November 2019

GLAUCOMA

Pharmaceutical focus
Evaluating surface-based sustained delivery platforms for glaucoma


by Maxine Lipner EyeWorld Senior Contributing Writer

“In a perfect world, we would have an external device that is 100% retained and free of adverse events...”
—Malik Kahook, MD


The Evolute Punctal Plug Delivery System (Mati Pharmaceuticals) is a surface device that fits in the tear drainage system.
Source: Mati Pharmaceuticals

 

These days a variety of surface-based systems for delivering glaucoma medication to the eye are being explored to overcome patient adherence problems, peak and trough delivery, and other issues. Among these are devices such as punctal plugs, contact lenses, ring delivery systems, micro-particle platforms, and more. EyeWorld asked two specialists to consider what these options have to offer.
Such systems fall under the umbrella of platforms that are external to the eye, dubbed eGAPs (external-guided administration of pharmaceuticals), according to Jason Bacharach, MD. Meanwhile, the other type of sustained delivery system—iGAPs (internal-guided administration of pharmaceuticals)—may include things such as the sustained-release bimatoprost (Bimatoprost SR, Allergan) and iDose (Glaukos). “Each of those two systems have their limitations,” Dr. Bacharach said. With iGAPS, efficacy is great, but there are safety concerns, he noted, adding that eGAPS tend to be safer but with an efficacy tradeoff.

Innovative surface devices

One device currently being explored is the Punctal Plug Delivery System (PPDS, Mati Therapeutics), according to Malik Kahook, MD. “The Mati plug fits in the tear drainage system and slowly elutes drug from the faceplate to the tear film in a passive manner,” Dr. Kahook said. It is minimally invasive to insert and has the ability to deliver commonly used topical drops to the ocular surface, he noted. “Drawbacks include unreliable retention of the plugs, as well as the small medication loads that each plug can carry,” he said. This also requires a robust tear film that can retain the drug.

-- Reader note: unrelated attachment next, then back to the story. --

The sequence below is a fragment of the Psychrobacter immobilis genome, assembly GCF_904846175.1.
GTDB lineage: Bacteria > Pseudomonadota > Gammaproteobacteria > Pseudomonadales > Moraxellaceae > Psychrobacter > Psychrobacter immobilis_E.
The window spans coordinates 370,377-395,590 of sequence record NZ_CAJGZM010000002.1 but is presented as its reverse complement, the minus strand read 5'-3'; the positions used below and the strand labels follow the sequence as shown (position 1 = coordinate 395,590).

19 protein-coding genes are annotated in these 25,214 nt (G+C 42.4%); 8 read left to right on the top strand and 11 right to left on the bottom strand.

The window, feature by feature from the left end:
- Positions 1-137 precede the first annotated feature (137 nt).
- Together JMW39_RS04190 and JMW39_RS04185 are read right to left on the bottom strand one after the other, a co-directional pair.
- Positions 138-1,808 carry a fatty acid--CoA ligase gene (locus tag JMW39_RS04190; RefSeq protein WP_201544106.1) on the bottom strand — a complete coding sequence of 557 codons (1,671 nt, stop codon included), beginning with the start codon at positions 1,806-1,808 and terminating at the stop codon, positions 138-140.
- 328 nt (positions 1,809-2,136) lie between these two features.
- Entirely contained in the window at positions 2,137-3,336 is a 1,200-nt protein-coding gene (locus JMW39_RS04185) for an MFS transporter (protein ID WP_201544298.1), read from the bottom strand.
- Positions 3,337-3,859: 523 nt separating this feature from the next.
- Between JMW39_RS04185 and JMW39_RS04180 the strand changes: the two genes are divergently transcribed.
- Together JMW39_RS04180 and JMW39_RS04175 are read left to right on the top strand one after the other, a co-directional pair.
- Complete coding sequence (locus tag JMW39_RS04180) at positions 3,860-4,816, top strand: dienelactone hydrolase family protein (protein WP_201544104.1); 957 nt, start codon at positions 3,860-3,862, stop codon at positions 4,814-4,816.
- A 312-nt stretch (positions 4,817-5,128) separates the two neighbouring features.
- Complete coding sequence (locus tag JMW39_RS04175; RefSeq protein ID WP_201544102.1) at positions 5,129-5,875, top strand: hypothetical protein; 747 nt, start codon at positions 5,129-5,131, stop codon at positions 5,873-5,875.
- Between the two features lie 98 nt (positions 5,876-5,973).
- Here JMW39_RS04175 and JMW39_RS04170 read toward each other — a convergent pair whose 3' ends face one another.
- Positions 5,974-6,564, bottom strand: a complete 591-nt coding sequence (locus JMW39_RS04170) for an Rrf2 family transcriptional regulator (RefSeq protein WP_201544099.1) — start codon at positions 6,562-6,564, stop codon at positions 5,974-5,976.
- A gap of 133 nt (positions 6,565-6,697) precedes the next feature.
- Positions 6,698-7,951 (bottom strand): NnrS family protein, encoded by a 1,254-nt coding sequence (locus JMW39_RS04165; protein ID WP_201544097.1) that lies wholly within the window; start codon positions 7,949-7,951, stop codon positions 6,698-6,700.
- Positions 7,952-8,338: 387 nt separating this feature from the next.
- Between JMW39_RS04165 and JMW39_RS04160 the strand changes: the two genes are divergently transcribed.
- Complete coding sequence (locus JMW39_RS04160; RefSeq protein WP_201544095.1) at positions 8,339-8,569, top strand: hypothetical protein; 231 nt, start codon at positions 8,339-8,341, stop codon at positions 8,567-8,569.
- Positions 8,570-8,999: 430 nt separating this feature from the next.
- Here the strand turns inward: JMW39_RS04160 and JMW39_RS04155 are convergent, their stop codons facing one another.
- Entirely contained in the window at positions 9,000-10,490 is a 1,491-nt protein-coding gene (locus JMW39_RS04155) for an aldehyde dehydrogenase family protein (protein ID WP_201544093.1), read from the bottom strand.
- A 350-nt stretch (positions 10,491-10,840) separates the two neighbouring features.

There is also a travoprost-loaded punctal plug (Ocular Therapeutix). This system also resides in the punctum and canaliculus. It is a polymer-carrying system that delivers drug slowly to the tear film in a similar fashion to the Mati plug, Dr. Kahook explained, adding that in this case, however, the plug does not have a faceplate and swells in place after insertion. Unfortunately, the plug may migrate into the distal outflow system without anyone recognizing this, thereby affecting efficacy, Dr. Kahook continued.
A third option, the bimatoprost ring (Allergan), elutes the drug directly into the tear film, Dr. Kahook said. It is placed noninvasively over the eye in a manner similar to a large-diameter contact lens, and can carry a larger drug load than the plugs, he continued. Meanwhile, the cons include potential discomfort due to rubbing on the ocular tissue, as well as cosmetic issues since the device is visible along the medial canthus, Dr. Kahook said.
Yet another modality is the topical drug delivery device (TODDD, Amphorex Therapeutic), which Dr. Bacharach describes as similar to the ring. “This is a soft elastomeric structure that floats atop the sclera underneath the eyelid,” he said. “It elutes drug from different reservoirs and you can do multiple drugs.”